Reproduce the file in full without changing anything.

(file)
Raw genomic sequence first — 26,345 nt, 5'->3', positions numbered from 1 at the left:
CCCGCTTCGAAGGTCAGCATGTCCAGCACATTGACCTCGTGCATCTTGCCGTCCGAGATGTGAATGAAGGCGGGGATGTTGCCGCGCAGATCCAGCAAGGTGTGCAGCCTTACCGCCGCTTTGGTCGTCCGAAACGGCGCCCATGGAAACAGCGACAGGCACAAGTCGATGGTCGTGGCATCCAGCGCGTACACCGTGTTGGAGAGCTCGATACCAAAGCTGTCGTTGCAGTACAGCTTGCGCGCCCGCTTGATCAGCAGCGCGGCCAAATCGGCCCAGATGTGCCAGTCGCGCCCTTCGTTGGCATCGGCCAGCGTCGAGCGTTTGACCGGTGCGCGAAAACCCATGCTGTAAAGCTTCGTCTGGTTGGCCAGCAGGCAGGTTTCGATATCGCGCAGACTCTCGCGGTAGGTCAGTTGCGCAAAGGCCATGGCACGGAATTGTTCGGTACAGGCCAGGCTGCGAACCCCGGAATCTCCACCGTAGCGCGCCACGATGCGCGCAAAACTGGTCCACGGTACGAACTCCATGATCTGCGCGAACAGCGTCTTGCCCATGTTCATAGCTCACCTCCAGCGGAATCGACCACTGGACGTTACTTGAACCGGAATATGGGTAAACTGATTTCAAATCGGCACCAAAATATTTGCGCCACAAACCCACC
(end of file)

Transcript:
Raw genomic sequence first — 26,345 nt, 5'->3', positions numbered from 1 at the left:
CCCGCTTCGAAGGTCAGCATGTCCAGCACATTGACCTCGTGCATCTTGCCGTCCGAGATGTGAATGAAGGCGGGGATGTTGCCGCGCAGATCCAGCAAGGTGTGCAGCCTTACCGCCGCTTTGGTCGTCCGAAACGGCGCCCATGGAAACAGCGACAGGCACAAGTCGATGGTCGTGGCATCCAGCGCGTACACCGTGTTGGAGAGCTCGATACCAAAGCTGTCGTTGCAGTACAGCTTGCGCGCCCGCTTGATCAGCAGCGCGGCCAAATCGGCCCAGATGTGCCAGTCGCGCCCTTCGTTGGCATCGGCCAGCGTCGAGCGTTTGACCGGTGCGCGAAAACCCATGCTGTAAAGCTTCGTCTGGTTGGCCAGCAGGCAGGTTTCGATATCGCGCAGACTCTCGCGGTAGGTCAGTTGCGCAAAGGCCATGGCACGGAATTGTTCGGTACAGGCCAGGCTGCGAACCCCGGAATCTCCACCGTAGCGCGCCACGATGCGCGCAAAACTGGTCCACGGTACGAACTCCATGATCTGCGCGAACAGCGTCTTGCCCATGTTCATAGCTCACCTCCAGCGGAATCGACCACTGGACGTTACTTGAACCGGAATATGGGTAAACTGATTTCAAATCGGCACCAAAATATTTGCGCCACAAACCCACC